Right now I’m working on a couple young adult novels, one that is a contemporary YA, the other that is scifi YA. I’m also working on the as-yet-untitled book 3 of the Waterton series. On that note, if you have a title suggestion, I’d love to hear it!

Thank you so much for interviewing me, Steven. It was great to chat again!

My pleasure. Good Luck with the launch!

*******

 

Book trailer for The Dark Divide: https://www.youtube.com/watch?v=MCZBNt1LlZY&feature=youtu.be

Danika Stone, Author Bio:

Danika Stone is an author, artist, and educator who discovered a passion for writing fiction while in the throes of her Masters thesis. A self-declared bibliophile, Danika now writes novels for both adults (The Dark Divide, Edge of Wild, The Intaglio Series and Ctrl Z) and teens (Internet Famous, All the Feels and Icarus). When not writing, Danika can be found hiking in the Rockies, planning grand adventures, and spending far too much time online. She lives with her husband, three sons, and a houseful of imaginary characters in a windy corner of Alberta, Canada.

Ms. Stone is represented by Morty Mint of Mint Literary Agency.

Twitter: https://twitter.com/Danika_Stone

Facebook: https://www.facebook.com/danikastoneauthor/?ref=aymt_homepage_panel

Instagram: https://www.instagram.com/danika_k_stone/

Link to the Stonehouse Publishing website for The Dark Divide

The Thriller in the Wilds Continue . . . | Review of “The Dark Divide” By D. K. Stone (To be released April 15, 2018) Stonehouse Publishing

A big thank you to the author of this book for sending me (a fan of her work) an advance reading copy of it to add to my bookshelves.

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It is enthralling to loose oneself in a good thriller. After a long day spent, it feels great to slip into a realm filled with intrigue and suspense and become engaged with another unique sent of problems for a while. And D. K. Stone has done that for many us too as she revisits the remote mountain-community of Waterton in her book The Dark Divide.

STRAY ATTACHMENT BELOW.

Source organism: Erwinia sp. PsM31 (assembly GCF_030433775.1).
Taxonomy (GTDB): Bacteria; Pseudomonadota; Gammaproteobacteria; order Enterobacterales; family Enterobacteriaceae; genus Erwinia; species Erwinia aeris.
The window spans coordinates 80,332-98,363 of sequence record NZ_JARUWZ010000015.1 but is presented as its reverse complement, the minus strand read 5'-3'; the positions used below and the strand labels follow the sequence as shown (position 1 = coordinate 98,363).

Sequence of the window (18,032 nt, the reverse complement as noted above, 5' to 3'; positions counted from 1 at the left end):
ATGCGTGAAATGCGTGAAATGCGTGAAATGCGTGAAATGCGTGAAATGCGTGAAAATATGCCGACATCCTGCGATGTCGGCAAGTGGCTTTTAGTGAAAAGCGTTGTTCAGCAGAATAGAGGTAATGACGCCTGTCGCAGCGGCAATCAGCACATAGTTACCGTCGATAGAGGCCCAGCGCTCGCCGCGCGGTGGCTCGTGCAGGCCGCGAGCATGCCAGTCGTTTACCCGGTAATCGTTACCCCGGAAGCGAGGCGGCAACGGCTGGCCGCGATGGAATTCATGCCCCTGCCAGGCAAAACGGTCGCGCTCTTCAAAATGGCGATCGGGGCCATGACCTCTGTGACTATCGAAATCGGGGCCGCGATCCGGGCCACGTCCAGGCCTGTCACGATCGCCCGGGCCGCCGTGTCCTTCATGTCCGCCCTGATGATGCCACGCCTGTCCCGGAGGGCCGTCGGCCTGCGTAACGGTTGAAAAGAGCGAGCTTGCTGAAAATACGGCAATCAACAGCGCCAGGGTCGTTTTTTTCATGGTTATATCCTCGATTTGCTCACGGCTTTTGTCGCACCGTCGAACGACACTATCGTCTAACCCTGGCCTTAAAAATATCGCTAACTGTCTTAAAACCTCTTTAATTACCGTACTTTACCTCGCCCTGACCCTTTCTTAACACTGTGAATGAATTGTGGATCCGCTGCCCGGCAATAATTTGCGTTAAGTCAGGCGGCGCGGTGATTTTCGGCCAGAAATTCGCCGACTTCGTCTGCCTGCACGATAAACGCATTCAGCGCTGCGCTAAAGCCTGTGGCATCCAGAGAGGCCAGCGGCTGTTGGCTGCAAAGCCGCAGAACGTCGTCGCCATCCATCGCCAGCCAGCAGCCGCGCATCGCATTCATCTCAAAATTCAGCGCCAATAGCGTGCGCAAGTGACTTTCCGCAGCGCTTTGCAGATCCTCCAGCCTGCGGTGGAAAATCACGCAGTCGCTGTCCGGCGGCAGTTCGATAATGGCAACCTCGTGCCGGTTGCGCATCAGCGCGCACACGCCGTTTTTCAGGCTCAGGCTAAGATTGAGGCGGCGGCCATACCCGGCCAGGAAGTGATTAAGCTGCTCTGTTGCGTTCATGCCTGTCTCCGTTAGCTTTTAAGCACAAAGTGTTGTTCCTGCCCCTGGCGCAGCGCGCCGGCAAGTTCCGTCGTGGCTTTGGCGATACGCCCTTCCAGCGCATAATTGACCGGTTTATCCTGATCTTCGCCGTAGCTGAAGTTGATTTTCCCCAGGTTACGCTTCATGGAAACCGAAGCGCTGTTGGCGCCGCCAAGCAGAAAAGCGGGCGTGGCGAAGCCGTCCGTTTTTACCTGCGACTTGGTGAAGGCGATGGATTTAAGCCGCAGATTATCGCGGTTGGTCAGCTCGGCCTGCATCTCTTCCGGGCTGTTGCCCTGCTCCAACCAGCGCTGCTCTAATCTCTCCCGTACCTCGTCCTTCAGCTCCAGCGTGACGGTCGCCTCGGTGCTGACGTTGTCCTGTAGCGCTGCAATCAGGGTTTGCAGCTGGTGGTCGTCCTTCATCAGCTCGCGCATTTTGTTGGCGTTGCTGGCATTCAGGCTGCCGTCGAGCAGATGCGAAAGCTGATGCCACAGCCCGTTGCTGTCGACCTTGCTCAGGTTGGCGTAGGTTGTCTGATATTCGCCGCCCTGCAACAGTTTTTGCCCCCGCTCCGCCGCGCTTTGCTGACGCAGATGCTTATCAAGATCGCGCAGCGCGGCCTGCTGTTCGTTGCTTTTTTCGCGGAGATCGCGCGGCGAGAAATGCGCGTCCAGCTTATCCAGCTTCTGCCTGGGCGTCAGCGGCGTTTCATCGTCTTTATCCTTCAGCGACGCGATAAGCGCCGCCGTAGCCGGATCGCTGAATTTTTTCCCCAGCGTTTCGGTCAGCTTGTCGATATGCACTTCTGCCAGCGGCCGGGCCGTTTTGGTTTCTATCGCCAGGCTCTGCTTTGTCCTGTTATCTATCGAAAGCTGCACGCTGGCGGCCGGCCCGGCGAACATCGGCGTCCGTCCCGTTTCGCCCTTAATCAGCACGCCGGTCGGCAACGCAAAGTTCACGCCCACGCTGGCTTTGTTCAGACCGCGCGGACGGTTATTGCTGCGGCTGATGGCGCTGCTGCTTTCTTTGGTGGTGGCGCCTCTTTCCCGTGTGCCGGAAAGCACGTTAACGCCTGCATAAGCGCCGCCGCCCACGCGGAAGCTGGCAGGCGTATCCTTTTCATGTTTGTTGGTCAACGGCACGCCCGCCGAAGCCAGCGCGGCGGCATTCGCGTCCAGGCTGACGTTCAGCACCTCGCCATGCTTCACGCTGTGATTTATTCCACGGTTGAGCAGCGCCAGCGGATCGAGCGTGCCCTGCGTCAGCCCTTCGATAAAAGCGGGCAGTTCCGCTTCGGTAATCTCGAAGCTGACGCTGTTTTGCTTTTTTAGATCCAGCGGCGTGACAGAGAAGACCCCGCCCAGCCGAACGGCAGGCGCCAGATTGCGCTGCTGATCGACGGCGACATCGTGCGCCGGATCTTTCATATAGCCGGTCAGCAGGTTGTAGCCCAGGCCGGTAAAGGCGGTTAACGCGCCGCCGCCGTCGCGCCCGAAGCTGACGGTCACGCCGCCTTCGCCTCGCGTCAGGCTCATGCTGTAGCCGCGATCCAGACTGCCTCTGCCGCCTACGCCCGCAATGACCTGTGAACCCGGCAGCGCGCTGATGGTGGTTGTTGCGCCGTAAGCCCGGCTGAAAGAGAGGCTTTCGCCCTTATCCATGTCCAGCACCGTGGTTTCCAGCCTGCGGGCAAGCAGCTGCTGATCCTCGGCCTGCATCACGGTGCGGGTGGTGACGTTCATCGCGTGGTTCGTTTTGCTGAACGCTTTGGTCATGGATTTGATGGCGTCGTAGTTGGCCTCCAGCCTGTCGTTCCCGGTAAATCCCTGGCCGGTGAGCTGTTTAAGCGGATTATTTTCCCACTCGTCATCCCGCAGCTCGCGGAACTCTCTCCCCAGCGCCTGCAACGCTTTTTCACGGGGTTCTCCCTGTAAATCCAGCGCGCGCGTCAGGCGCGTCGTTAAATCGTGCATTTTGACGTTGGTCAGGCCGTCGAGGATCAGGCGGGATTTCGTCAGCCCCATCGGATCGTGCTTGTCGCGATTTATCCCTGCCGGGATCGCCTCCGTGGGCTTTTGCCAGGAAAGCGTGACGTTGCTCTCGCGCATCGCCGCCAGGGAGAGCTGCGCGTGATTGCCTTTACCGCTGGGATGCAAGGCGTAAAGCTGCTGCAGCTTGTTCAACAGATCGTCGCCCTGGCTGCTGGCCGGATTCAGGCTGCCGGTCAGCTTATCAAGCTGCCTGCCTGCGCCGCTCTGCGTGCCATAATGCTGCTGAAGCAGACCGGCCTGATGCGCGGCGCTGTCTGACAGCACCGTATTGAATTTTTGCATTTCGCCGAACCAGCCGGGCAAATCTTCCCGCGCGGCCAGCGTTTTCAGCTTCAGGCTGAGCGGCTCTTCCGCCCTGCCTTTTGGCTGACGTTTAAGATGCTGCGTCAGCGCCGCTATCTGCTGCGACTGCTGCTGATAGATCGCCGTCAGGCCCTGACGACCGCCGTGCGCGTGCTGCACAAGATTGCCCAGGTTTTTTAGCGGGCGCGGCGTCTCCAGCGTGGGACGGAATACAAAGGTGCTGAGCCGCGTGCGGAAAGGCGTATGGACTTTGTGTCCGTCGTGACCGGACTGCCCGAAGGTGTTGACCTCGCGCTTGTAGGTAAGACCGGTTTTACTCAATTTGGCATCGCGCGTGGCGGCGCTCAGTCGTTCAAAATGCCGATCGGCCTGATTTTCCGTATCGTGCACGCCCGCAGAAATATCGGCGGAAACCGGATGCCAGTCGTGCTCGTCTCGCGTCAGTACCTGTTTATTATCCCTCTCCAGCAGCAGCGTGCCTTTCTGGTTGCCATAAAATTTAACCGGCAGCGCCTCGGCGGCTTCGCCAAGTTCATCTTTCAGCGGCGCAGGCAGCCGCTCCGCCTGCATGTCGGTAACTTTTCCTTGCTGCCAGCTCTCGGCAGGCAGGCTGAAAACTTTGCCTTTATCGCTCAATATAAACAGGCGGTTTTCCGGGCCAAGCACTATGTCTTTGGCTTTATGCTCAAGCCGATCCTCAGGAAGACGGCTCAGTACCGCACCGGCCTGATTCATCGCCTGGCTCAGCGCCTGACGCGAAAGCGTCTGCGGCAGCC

This story is a continuation of the plot that Stone so brilliantly brought forward in her first book Edge of Wild. (Link to my review) Stone has continued explorations of the frustrations of her protagonist Rich Evans and his stay in the small community of Waterton. He finds himself jobless and listless after the destruction of the hotel he once managed and under suspicion of its arson. Only one person believes in his innocence – local Louise Newman – and although she truly loves him, their relationship comes under severe strain as the suspicion of his actions is called into court and he needs to deal with proving his innocence.

Stone not only weaves a great tale of suspense and intrigue here but she captures great elements of the human condition. We have all encountered some sort of suspicion and fear when we have visited close-knit communities. And her exploration of the troubles between the relationship of Rich and Lou while are troublesome, are very real and familiar to many of us. This is a story that is unique and yet very familiar for many readers.

The Dark Divide is a great read filled not only with suspense but documents some deep-seeded emotions and feelings. It is not only a great read but a unique one as well.

*****

Link to Stonehouse Publishing’s Spring 2018 Catalogue which  features The Dark Divide

Link to D. K. Stone’s website